In the wake of the controversy surrounding Microsoft CEO Satya Nadella’s advice that women shouldn’t ask for raises (he subsequently apologized), employment website Monster released data on the wage gaps between genders in the United States and Europe.
The Monster Wage Index report in conjunction with the WageIndicator Foundation uncovered some major disparities. For starters, the study found that overall, the average man earns as much as 29% more than a woman. It’s a stat that’s become familiar, thanks to similar Census Bureau data that indicates the average woman working full time made nearly 22% less than her male counterpart in 2013, the equivalent of 78.3 cents on every dollar. When you think about the fact that women (mothers in particular) are either the sole or primary source of income in as much as 40% of households in the U.S. alone, that becomes a more disturbing trend.
Likewise we know that women are woefully underrepresented in executive positions — holding only one-fifth of those jobs in the United States, according to Infogroup Targeting Solutions — but even when they do take the lead, men in supervisory positions make up to 42% more than their female counterparts. It’s a similar story in the UK where female workers earn 22% lower wages on average and only receive a 22% raise when promoted to a supervisor role while their male earn more than 40% higher wages than their non-supervisor counterparts. Spain and Germany posted similar results.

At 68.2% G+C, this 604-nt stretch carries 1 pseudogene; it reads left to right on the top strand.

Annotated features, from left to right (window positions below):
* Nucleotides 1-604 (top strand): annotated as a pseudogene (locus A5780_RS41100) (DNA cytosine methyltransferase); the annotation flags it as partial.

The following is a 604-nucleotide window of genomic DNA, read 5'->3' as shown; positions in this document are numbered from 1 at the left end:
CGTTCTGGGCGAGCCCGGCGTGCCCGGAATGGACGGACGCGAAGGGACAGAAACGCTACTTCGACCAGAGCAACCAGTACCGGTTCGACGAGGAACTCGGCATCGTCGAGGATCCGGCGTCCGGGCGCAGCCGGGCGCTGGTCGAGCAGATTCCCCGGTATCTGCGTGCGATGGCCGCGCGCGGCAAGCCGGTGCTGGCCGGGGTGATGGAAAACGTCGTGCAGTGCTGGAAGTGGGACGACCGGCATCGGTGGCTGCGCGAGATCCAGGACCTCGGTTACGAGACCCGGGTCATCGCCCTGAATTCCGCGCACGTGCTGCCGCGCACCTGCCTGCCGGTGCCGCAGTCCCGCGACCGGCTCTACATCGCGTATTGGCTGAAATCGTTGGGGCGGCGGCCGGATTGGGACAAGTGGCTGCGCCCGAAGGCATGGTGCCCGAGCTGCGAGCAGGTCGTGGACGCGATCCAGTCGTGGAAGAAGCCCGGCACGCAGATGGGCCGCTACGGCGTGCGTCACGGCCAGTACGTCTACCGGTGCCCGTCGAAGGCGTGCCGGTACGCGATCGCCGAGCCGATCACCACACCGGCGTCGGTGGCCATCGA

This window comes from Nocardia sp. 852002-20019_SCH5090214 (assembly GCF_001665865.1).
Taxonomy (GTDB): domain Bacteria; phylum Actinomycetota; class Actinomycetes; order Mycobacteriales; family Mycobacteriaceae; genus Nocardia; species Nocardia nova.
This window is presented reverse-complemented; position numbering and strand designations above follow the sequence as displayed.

This varies according to industry, according to the Monster report. The biggest average disparities were in the following sectors across the U.S., UK, Spain and Germany:
- Healthcare: females earn 34% less
- Finance & Insurance: females earn 35% less
- Legal: females earn 40% less
- Education & Research: females earn 33% less
Joanie Courtney, senior vice president, Market Development at Monster, tells Mid-Market Pulse that employers need to take a closer look at their pay practices in order to begin to reach parity between their male and female staff. She suggests beginning by analyzing current payrolls to look for disparities in occupations by gender.
“Are they paying women less than their male counterparts?” she asks, “If so, they need to determine how they plan to address any discrepancies moving forward.” If there are internal discrepancies, companies may need to make some adjustments, she says. “In addition, they should review their salary guidelines for all positions and make sure they have the right internal processes in place to ensure equal pay,” Courtney explains. “Of course, employers should get expert pay, human resource and legal advice to make sure they have a fair and equal program in place for all employees,” she adds.
Martin Kahanec, PhD., scientific director of CELSI and currently visiting research fellow at Harvard University’s Labor and Worklife Program, said in a statement, “It is important that employers ensure that all employees are being justly compensated for equal work. Equal opportunities to both genders can work only if employers enable men and women to reconcile their careers with family lives equitably. In doing so, companies will see happier employees and an increased retention of top talent.”